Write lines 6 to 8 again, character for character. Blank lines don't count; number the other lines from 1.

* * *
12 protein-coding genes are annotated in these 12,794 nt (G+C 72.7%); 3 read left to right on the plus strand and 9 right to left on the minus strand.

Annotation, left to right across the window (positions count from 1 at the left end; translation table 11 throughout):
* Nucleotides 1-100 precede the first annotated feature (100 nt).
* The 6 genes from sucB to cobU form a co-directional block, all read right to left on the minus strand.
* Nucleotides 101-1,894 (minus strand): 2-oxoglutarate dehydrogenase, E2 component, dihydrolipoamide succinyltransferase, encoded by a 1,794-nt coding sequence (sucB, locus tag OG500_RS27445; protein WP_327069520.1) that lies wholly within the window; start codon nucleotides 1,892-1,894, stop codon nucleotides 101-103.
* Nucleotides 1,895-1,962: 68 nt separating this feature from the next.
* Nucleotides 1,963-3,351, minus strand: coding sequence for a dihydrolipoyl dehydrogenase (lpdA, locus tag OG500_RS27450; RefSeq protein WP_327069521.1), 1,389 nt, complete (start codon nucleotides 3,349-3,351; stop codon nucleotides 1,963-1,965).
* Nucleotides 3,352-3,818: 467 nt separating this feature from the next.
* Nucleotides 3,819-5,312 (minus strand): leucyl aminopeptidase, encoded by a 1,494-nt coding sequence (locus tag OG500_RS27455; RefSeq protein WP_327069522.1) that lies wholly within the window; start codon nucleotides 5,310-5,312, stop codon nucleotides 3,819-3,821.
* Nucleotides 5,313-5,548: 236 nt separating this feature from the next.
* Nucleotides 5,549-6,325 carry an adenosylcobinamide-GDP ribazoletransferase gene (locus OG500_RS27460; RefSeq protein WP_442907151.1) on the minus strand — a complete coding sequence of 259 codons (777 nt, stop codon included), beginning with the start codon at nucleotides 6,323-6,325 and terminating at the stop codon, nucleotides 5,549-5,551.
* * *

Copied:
* Nucleotides 1,895-1,962: 68 nt separating this feature from the next.
* Nucleotides 1,963-3,351, minus strand: coding sequence for a dihydrolipoyl dehydrogenase (lpdA, locus tag OG500_RS27450; RefSeq protein WP_327069521.1), 1,389 nt, complete (start codon nucleotides 3,349-3,351; stop codon nucleotides 1,963-1,965).
* Nucleotides 3,352-3,818: 467 nt separating this feature from the next.